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[media]Brazil has traditionally been a country that received inflows of migrants. However, in the last two decades of the twentieth century the flow has been reversed. Since the early 1980s, many Brazilians have emigrated, due to a socio-economic crisis that has resulted in massive social inequalities and rampant crime and violence. According to the Brazilian Ministry of Foreign Affairs, four million people have left the country. The largest communities are in the US, Paraguay and Japan.
Since the late 1990s, Australia has become a new and important destination for Brazilians. Brazilian immigration to Australia has had two clear waves. [media]The first migrants arrived in the early 1970s, attracted by an Australian Government assistance scheme. Brazil was undergoing an economic boom but these were poor and unskilled migrants who did not participate in this prosperity. The second group started arriving in the late 1990s. In contrast with the first group, these are young professionals who are highly educated and belong to middle or upper middle classes. They usually migrate individually in search of better quality of life. More often than not, they already speak English and socialise with and marry Australians.
As a result of differences in social class and cultural capital, there is little or no interaction between the early migrants and those who arrived more recently. In Sydney, this clear class divide within the community is a geographical one as well: the earlier group lives in the inner west suburbs, while the more recent group lives at the beach suburbs of Manly, Curl Curl, Dee Why and Bondi.[media] However, once a year in September, the community gets together for the Ritmo Brazilian Festival at Tumbalong Park, Darling Harbour. While singers, dancers and capoeira masters share the stage, Brazilians and Australians mix in the park eating Brazilian food, dancing and chatting.
According to the 2006 census, there were 7,490 Brazilians in Australia, and almost half of them (3,175) lived in Sydney. Although censuses show that the community is increasing (in 2001 there were 4,713 and in 1996 there were 3,359) these numbers are grossly underestimated. For instance, according to the Australian Bureau of Statistics, in 2005 there were 7,100 Brazilian students in Australia. But even this number should be seen as too low. Australian Education International, a government agency, noted that between July 2004 and July 2006, the number of Brazilians on student visas in Australian programmes grew by 109 per cent. According to AEI, Brazil had the potential to become Australia's largest source of international student enrolments outside Asia during 2007.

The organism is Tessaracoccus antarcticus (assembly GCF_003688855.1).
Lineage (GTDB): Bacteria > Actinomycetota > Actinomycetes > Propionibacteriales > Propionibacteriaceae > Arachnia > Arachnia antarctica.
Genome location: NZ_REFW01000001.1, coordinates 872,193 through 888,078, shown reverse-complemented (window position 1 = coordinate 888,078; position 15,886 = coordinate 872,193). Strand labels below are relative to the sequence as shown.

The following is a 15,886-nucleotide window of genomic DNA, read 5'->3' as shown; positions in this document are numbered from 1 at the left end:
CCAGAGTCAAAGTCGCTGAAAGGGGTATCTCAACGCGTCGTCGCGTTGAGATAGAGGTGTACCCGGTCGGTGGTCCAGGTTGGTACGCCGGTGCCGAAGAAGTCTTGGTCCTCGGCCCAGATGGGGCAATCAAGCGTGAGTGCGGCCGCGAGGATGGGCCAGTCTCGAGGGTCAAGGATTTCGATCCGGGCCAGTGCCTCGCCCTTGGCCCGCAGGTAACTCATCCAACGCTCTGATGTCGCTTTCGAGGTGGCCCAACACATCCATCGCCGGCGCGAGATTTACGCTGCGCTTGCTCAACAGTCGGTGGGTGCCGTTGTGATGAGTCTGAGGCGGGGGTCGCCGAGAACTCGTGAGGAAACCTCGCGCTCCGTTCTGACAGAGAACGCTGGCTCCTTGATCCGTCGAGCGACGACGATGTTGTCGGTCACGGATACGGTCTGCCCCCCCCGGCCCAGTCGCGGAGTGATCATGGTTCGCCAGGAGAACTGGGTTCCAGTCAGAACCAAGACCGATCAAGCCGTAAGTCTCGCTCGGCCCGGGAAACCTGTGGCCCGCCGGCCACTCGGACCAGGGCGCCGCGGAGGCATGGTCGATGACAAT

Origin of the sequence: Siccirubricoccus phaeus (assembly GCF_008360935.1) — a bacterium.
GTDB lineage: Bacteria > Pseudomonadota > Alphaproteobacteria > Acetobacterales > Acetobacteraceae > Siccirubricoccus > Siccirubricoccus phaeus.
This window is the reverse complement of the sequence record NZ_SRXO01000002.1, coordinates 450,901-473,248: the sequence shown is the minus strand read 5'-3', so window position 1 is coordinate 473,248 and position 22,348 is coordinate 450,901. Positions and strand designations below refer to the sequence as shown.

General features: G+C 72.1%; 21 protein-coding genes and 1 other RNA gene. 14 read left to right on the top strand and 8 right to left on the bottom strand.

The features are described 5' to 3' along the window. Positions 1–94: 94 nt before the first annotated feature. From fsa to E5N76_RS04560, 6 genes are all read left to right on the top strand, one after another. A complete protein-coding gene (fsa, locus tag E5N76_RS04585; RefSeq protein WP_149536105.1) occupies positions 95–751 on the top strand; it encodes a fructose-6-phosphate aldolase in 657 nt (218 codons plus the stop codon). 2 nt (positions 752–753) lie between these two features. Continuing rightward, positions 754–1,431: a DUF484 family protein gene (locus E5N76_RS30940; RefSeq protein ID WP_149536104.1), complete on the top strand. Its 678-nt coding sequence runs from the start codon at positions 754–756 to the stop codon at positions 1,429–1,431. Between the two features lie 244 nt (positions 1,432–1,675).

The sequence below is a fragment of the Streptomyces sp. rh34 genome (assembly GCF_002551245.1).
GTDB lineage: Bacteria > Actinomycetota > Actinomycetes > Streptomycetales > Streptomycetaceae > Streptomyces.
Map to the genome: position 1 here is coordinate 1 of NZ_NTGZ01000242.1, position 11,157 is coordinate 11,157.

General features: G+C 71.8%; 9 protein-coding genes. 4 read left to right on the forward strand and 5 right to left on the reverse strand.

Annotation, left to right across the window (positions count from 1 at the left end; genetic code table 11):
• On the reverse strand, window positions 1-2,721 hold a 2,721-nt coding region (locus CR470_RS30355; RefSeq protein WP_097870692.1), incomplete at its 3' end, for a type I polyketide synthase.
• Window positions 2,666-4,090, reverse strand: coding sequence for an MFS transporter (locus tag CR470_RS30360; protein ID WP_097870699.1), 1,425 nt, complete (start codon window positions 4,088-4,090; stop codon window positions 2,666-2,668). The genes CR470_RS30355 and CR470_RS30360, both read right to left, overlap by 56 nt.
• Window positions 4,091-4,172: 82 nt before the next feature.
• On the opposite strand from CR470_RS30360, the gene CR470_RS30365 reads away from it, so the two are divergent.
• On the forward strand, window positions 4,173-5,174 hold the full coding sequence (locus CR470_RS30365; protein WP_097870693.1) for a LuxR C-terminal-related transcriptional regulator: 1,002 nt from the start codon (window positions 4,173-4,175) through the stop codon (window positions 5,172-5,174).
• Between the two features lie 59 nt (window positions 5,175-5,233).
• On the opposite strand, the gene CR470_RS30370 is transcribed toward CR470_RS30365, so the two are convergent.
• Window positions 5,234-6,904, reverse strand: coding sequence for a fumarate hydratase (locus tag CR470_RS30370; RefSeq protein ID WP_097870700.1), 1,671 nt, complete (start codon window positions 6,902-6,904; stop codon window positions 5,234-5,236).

Culture and image
Although it is still small, the Brazilian community is very visible. [media]In recent years, there has been a surge in the popularity of things Brazilian, such as capoeira (martial arts-cum-acrobatics) classes, the all-Australian thongs made in Brazil (Havaianas), power drinks (guaraná and açaí, sold at the fashionable cafes in Paddington and the eastern suburbs), and Brazilian music. In 2007 the Sydney Festival had two special Brazilian Nights and in 2008 it featured a Brazilian Carnival band from Rio. In 2007, a fashionable nightclub and restaurant called Favela opened in Kings Cross, and Brazilian restaurants can also be found in Petersham, Bondi, Leichhardt and Coogee.
[media]Through these practices and commodities, Brazil has acquired a cosmopolitan and exotic image. Media stories have encouraged popular perceptions of Brazil built around a range of clichéd notions—such as sensuality, passion, beauty, vivacity , joie de vivre and sexual freedom—many of which are taken on by Brazilians themselves in strategic ways.  Indeed Brazilian migrants and products are part of the process of commodification, circulation and consumption of the exotic 'other' in Australia. This is so for several reasons. Brazilians still form a small community, come largely from upper middle class urban backgrounds, migrate individually and have mostly a 'young face'. Indeed, their youth and social class contribute to the stereotypical image of cool, party-going, fun-loving, and laid-back people.
Australian Social Trends 2007: International students in Australia, available at http://www.ausstats.abs.gov.au/ausstats
Australian Education Institute, Market Data Snapshot, October 2006
Cristina Rocha, 'Two Faces of God: Religion and Social Class in the Brazilian Diaspora in Sydney', in PP Kumar (ed), Religious Pluralism in the Diaspora, Brill, Leiden, 2006
 See Nicolette Burke, 'When My Baby Smiles at Me I Go to Rio, or Bondi', Daily Telegraph, 17 March 2004, p 24;'Cleo in Rio' Cleo, December 2004, pp 96–104; Jane Cornwell, 'The Whole World Is Going Brazilian', Sydney Morning Herald, 20–21 December 2003, p 19; George O Miller, 'Hit Parades: With Its Spectacular Beaches and Sensual Bossa Nova, Rio Loves to Show Off', Sydney Morning Herald, 13–14 March 2004, pp 2–3 and Bernard O'Shea, 'If Rio is Grand, Brazil's Nuts', The Australian Financial Review, 5–7 January 2007, pp L 8–9.